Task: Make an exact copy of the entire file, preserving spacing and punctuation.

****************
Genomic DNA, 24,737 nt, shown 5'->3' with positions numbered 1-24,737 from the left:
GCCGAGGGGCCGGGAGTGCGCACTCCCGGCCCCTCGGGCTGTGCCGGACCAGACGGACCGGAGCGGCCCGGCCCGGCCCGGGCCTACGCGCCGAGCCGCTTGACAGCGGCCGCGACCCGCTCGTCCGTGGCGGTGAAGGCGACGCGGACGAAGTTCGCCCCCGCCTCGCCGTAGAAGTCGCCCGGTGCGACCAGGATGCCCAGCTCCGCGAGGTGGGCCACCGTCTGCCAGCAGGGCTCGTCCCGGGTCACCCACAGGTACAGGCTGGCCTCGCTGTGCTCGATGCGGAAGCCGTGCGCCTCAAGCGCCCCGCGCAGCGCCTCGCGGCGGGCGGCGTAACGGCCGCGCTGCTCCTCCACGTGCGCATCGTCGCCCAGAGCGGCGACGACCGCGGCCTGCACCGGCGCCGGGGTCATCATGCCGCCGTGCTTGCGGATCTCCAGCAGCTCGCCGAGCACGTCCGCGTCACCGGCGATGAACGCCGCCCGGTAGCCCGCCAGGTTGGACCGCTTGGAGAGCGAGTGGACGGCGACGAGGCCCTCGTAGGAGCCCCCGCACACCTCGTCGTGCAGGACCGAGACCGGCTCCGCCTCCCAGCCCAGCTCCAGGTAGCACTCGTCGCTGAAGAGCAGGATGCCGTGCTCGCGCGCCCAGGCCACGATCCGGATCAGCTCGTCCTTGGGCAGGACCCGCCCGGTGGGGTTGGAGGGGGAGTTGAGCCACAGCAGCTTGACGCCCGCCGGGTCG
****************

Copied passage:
Genomic DNA, 24,737 nt, shown 5'->3' with positions numbered 1-24,737 from the left:
GCCGAGGGGCCGGGAGTGCGCACTCCCGGCCCCTCGGGCTGTGCCGGACCAGACGGACCGGAGCGGCCCGGCCCGGCCCGGGCCTACGCGCCGAGCCGCTTGACAGCGGCCGCGACCCGCTCGTCCGTGGCGGTGAAGGCGACGCGGACGAAGTTCGCCCCCGCCTCGCCGTAGAAGTCGCCCGGTGCGACCAGGATGCCCAGCTCCGCGAGGTGGGCCACCGTCTGCCAGCAGGGCTCGTCCCGGGTCACCCACAGGTACAGGCTGGCCTCGCTGTGCTCGATGCGGAAGCCGTGCGCCTCAAGCGCCCCGCGCAGCGCCTCGCGGCGGGCGGCGTAACGGCCGCGCTGCTCCTCCACGTGCGCATCGTCGCCCAGAGCGGCGACGACCGCGGCCTGCACCGGCGCCGGGGTCATCATGCCGCCGTGCTTGCGGATCTCCAGCAGCTCGCCGAGCACGTCCGCGTCACCGGCGATGAACGCCGCCCGGTAGCCCGCCAGGTTGGACCGCTTGGAGAGCGAGTGGACGGCGACGAGGCCCTCGTAGGAGCCCCCGCACACCTCGTCGTGCAGGACCGAGACCGGCTCCGCCTCCCAGCCCAGCTCCAGGTAGCACTCGTCGCTGAAGAGCAGGATGCCGTGCTCGCGCGCCCAGGCCACGATCCGGATCAGCTCGTCCTTGGGCAGGACCCGCCCGGTGGGGTTGGAGGGGGAGTTGAGCCACAGCAGCTTGACGCCCGCCGGGTCG